He left no specific wishes for his care. Which of the following is the most appropriate action regarding this patent?

An 80-year-old man is admitted to the hospital with a massive intracranial bleed. He has been placed on a ventilator because of the respiratory failure associated with intracranial herniation. When you try to remove the ventilator, there are no respirations. The patient makes no purposeful movements. There is no pupilary reaction when you shine a light in his eyes. There is no nystagmus on cold caloric question testing. Oculocephalic and corneal reflexes are absent. He left no specific wishes for his care. Which of the following is the most appropriate action regarding this patent?

a. Remove the ventilator.
b. Make the patient DNR.
c. Place a nasogastric tube to prevent aspiration.
d. Get a court order authorizing you to remove the ventilator.
e. Do an EEG (electroencephalogram) three times separated by six hours each time.


A - Remove the ventilator.
The patient meets the criteria for brain death. These are: negative corneal reflex, no
nystagmus in response to caloric stimulation of the tympanic membranes, negative pupilary
and oculocephalic reflexes, and the absence of spontaneous respiration when the ventilator is
held. If there are no brainstem reflexes and the patient will not spontaneously breathe, then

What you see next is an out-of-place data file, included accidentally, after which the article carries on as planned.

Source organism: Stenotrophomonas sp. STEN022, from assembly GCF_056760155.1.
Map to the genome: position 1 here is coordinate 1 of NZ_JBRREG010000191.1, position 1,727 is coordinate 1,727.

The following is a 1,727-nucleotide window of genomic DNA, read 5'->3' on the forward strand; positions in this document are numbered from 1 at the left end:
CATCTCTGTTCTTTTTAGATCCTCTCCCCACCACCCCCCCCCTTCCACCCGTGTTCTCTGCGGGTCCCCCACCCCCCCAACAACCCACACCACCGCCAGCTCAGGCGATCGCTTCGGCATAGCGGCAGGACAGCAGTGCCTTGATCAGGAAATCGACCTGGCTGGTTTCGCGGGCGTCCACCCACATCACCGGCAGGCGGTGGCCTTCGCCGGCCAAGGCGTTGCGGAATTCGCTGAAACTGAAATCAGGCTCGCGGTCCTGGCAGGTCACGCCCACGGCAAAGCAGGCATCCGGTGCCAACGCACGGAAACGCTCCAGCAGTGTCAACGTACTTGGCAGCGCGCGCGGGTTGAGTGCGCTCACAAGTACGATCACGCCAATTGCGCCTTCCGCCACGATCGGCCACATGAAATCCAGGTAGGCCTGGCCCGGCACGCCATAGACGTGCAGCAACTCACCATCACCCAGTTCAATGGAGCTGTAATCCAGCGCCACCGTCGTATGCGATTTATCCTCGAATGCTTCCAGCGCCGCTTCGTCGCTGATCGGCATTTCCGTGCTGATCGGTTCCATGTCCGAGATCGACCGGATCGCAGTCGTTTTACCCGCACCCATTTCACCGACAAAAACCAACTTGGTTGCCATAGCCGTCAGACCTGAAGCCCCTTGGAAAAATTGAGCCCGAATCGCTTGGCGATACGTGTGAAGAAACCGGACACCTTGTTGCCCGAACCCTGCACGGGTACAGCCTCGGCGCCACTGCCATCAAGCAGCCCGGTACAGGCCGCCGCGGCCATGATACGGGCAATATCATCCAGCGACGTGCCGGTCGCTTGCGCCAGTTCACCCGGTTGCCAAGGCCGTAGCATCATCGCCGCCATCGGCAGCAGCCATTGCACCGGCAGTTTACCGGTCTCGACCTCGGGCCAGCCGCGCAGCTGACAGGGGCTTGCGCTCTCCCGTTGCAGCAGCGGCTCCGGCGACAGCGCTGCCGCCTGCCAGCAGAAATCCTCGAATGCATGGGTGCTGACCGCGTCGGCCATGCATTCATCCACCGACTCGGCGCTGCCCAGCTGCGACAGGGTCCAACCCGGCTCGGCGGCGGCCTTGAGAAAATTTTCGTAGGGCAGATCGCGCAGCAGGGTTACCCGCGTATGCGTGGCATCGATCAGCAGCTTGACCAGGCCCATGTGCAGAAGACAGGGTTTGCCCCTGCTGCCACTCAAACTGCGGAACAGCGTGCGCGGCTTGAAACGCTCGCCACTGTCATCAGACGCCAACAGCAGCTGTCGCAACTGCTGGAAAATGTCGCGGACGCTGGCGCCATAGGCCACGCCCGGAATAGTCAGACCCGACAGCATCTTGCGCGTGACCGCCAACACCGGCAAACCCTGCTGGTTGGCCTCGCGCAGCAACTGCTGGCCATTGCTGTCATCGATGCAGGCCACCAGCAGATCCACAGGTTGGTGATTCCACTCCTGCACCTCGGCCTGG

the patient is brain dead. There is no hope of recovery in this circumstance. An EEG is not
necessary because the clinical presentation is clearly consistent with brain death. Brain death
is the legal definition of death in the United States. Although the heart has continued to beat,
it is the same as taking the heart out of the chest and seeing it beat in a specimen pan simply
because of the automaticity of the heart’s intrinsic conduction pathway. When a patient is
brain dead, you do not need to seek court or ethics committee approval prior to stopping all
therapy. When a patient is brain dead, do NOT place a nasogastric tube for feeding or hydrate
the patient. The brain-dead patient is dead. This would be as illogical as placing a nasogastric
feeding tube in a cadaver on the autopsy table.
Remember, although you have legal right to turn off the ventilator immediately on a
person who is brain dead, you should talk to the family first. If there is an answer that says
“discuss” “conference,” or any other words indicating that you want to always achieve
consensus first, then that is the answer. The boards would greatly prefer you discuss the
matter with the patient’s family first, prior to removing the endotracheal tube.